Senate Votes on Stimulus Tomorrow
While the whole internet is obsessing over the entire Chrianna fiasco, something we should really be obsessing over and at least paying attention to is this Stimulus bill tomorrow. The president was in Indiana today to introduce the bill to the public. The city he visited is one of the most highly unemployed cities.
After reading the article about the Stimulus Bill here are some important points about what the bill consists of:
Senate Republicans leveled their grievances amid an outcry by some House Democrats and governors and mayors from around the country, who accused Senate Democrats of caving to Republican demands by reducing the aid to states in the bill.
If the Senate approves the measure, as expected, negotiations to resolve differences with the $820 billion bill passed by the House are expected to focus in part on the Senate’s decision to cut $40 billion from a state stabilization fund.
That money, while not providing a direct lift to the economy, would reduce pressure on states for layoffs and service cuts that economists say would undercut the efforts by the stimulus bill to create jobs and spur consumer spending and business investments.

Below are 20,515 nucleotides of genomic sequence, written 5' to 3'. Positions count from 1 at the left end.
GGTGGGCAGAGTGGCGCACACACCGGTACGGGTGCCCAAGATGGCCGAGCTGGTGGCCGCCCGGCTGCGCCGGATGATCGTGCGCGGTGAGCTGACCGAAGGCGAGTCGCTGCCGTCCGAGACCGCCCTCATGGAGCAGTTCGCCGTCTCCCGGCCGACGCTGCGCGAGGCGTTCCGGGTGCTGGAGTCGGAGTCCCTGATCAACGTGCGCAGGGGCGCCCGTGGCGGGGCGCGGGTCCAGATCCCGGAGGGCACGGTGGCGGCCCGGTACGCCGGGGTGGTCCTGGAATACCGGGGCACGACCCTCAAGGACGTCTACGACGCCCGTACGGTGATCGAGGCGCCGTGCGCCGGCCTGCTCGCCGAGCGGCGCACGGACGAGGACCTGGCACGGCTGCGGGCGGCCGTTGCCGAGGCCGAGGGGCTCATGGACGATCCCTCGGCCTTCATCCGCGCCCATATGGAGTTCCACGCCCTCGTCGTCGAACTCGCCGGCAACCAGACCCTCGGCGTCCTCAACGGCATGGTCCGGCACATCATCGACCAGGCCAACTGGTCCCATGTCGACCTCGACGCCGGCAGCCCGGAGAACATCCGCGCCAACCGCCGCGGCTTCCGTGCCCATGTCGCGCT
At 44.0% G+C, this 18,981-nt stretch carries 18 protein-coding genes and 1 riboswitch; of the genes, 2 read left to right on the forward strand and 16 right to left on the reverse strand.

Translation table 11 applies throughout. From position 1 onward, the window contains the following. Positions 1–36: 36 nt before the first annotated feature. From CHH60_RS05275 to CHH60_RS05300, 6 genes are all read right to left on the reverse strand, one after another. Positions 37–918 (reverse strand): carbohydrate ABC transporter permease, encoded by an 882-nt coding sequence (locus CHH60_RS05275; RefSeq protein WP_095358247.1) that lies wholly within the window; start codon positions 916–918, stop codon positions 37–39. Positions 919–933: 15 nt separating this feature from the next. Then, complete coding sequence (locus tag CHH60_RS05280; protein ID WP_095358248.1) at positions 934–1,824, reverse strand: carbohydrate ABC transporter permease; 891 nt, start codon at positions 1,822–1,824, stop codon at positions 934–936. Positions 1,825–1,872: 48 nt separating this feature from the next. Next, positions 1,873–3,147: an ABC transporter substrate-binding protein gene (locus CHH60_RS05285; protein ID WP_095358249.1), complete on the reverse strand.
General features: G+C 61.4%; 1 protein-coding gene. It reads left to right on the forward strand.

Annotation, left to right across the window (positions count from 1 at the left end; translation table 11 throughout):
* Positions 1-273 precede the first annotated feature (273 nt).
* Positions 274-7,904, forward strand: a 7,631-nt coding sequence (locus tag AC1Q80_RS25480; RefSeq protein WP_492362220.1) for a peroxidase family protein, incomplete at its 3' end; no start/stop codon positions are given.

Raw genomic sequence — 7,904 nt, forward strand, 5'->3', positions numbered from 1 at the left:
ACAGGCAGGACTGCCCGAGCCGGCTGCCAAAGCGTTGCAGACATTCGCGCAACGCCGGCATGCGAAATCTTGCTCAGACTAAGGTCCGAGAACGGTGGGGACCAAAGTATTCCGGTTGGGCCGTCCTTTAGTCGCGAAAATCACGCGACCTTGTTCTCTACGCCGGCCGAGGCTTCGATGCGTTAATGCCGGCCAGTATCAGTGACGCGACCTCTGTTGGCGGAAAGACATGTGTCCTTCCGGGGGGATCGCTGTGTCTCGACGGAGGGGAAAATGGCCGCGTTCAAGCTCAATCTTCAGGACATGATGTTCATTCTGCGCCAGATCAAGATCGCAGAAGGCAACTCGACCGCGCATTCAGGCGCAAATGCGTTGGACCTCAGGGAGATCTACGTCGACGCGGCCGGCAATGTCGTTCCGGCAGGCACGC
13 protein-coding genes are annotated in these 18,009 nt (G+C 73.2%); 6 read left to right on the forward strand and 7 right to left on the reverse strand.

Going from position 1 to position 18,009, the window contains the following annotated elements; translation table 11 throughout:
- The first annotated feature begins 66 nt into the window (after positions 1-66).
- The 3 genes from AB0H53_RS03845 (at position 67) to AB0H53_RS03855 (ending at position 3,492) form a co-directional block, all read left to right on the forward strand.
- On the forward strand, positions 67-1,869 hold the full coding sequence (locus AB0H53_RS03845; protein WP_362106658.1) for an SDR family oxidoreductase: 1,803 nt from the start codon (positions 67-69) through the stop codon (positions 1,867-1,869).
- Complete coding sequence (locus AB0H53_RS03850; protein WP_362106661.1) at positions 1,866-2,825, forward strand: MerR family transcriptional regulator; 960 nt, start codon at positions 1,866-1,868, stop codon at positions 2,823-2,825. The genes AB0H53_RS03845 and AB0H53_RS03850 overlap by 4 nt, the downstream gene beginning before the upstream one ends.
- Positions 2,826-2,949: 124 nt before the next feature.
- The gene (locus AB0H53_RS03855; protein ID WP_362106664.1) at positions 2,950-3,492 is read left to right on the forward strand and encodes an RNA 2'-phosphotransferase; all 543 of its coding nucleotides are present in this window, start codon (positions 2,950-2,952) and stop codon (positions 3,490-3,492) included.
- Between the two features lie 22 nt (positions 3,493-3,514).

As it stands now, the Senate bill focuses more on tax cuts, while the House bill provides more aid to state and local governments. The Senate bill does not include $19 billion for school construction included in the House bill, reduces health insurance subsidies for the unemployed, and scales back Mr. Obama’s proposed middle class tax cut.
The Senate bill also includes nearly $70 billion to prevent millions of middle class families in 2009 from having to pay the alternative minimum tax, originally designed to impose minimum tax payments by the wealthy. Because Congress has made such an adjustment for years now, economists say the provision offers no new help to the economy.
After a week of the most open floor debate since Democrats won control of the Senate in 2006, the Republicans complained that they had still been largely shut out of developing the huge package of spending programs and tax cuts to revive the economy.
Check out the full article HERE.
The Times even has somewhat of an active feed with updates on the bill. You can check that out HERE.